Thursday, December 30, 2004


“Perhaps after death was nothing. But if there was something, then he couldn’t believe it had anything to do with the earthly things that the body had done except insofar as those things altered one’s soul, one’s state of consciousness.”
Neal Stephenson, Quicksilver

I can’t lead the life that Jesus lived, I am a sinner. But recently I've been challenged to have an attitude that is “the same as that of Christ Jesus”. And I mostly get why this is a good idea, but aren’t I just setting myself up for failure and how’s that going to make me feel: guilty and shameful. Even if I tried my absolute best, I’m still going to sin against God and my fellow human beings in thought, word, and deed. So what is the point?

The point is not - because I’ll be a better person or because it is the right thing to do or because it will help me get into heaven. But there must be some point, so then I wonder, what is my motivation? There are many theories about what motivates us humans. Recently, in Adam’s Curse, the author offers that there may be a genetic cause that affects our motivation, that our cells are actually manipulating us. Maslow, in his Theory of Human Motivation, states that “man is a perpetually wanting animal”. Wanting what: love, a sense of purpose, self-actualization? I think what we want is our God-given life that has been buried under the weight of the world. I believe that when I can somehow ignore what the world thinks is important and practice having an attitude that is “the same as that of Christ Jesus”, I may then, on very rare occasions, briefly understand what the point is. At least that’s my motivation.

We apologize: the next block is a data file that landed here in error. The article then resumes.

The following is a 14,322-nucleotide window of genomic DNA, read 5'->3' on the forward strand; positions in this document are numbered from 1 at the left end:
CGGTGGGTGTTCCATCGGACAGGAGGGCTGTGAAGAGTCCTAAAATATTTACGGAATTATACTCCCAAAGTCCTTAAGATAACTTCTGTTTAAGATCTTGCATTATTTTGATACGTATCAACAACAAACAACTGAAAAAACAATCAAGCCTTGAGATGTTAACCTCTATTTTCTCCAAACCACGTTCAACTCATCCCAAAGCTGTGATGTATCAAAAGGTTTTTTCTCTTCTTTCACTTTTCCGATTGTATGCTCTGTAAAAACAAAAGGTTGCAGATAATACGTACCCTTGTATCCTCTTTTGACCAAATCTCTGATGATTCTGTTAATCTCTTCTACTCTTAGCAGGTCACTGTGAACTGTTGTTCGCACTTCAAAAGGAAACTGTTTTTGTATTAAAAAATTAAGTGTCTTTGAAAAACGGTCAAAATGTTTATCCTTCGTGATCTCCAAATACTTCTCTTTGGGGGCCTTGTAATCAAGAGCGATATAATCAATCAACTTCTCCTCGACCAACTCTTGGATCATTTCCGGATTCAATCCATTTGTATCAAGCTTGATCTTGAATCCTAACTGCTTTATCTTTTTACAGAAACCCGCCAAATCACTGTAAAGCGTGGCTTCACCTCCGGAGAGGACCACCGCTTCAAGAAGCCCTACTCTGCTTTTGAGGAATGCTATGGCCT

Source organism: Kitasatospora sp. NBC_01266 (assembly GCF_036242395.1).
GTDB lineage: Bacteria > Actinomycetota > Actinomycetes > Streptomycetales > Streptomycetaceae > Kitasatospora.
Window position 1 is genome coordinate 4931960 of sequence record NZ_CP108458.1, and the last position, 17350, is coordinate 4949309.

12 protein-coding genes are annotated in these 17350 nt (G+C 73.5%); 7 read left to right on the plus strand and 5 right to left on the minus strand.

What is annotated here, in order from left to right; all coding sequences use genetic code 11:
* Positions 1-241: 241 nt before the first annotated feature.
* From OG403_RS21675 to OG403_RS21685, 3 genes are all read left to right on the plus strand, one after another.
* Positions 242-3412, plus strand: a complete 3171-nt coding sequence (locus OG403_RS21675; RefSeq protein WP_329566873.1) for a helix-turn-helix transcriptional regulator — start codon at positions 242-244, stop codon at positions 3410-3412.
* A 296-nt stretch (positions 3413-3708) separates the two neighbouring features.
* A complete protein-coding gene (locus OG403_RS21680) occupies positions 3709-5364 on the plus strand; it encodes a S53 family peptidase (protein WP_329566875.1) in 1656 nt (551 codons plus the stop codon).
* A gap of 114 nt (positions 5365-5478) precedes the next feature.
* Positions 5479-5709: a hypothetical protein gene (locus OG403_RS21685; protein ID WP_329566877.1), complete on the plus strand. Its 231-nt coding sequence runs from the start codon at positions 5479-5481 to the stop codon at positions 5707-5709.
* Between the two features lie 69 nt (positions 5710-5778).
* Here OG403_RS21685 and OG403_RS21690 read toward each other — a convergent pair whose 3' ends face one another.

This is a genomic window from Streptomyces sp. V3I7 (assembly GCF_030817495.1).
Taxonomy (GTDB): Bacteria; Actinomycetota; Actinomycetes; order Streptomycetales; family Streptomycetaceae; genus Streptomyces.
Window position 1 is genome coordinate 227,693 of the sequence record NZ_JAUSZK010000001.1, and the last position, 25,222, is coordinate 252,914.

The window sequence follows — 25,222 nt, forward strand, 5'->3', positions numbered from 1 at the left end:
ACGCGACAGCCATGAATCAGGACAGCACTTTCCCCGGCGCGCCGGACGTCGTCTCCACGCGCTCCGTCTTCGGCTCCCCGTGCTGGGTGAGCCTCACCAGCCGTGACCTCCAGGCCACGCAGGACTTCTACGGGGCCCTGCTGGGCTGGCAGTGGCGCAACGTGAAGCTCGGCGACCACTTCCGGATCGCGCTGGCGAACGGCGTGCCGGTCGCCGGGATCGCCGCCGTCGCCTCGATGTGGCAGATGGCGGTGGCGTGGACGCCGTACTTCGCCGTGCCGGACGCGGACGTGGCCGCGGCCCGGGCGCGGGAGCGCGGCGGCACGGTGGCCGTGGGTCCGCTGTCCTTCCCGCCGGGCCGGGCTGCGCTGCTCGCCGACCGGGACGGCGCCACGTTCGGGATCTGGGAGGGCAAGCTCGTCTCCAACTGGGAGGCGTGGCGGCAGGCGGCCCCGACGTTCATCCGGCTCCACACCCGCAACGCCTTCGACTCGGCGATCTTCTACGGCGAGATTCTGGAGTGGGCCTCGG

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Tuesday, December 07, 2004


John was in prison when he heard what Christ was doing. So John sent some of his followers to ask Jesus, "Are you the one we should be looking for? Or must we wait for someone else?” Matthew 11:2-3, CEV

Doubt can be a powerful force. I usually feel it coming on slowly, needling it’s way into my heart and soul, persistent and consuming. I may be able to push it out of my mind for a time, only to have it come back stronger and more well-organized. Doubt feeds on my life’s unsettled situations and unhappy feelings. Eventually I’ll hit rock bottom and doubt will appear to have eclipsed my faith. I reach for the faint outlines of my faith and try to hang on, but it feels this quest for faith is impossible and endless. Finally, a turning point will occur – some act or word or kindness will rekindle my faith and help me push doubt out of the way.

I believe, as with all aspects of growing into our life, our faith journey will encounter doubt. We will learn things and experience things that will make us question our basic beliefs and values. But that’s okay, that’s part of growing up and learning life’s lessons. As a wise man said to me just last week, you cannot have faith without doubt.

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Thursday, December 02, 2004

God is still speaking

I think the UCC has nailed a message that will speak to lots of people ( I like their use of testimonials on the homepage and the way they use the website to assist their UCC churches to "opt in" to the message. I really think the future of church health and welfare will depend on other denominations getting on board with this kind of message and media exposure.

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Tuesday, November 30, 2004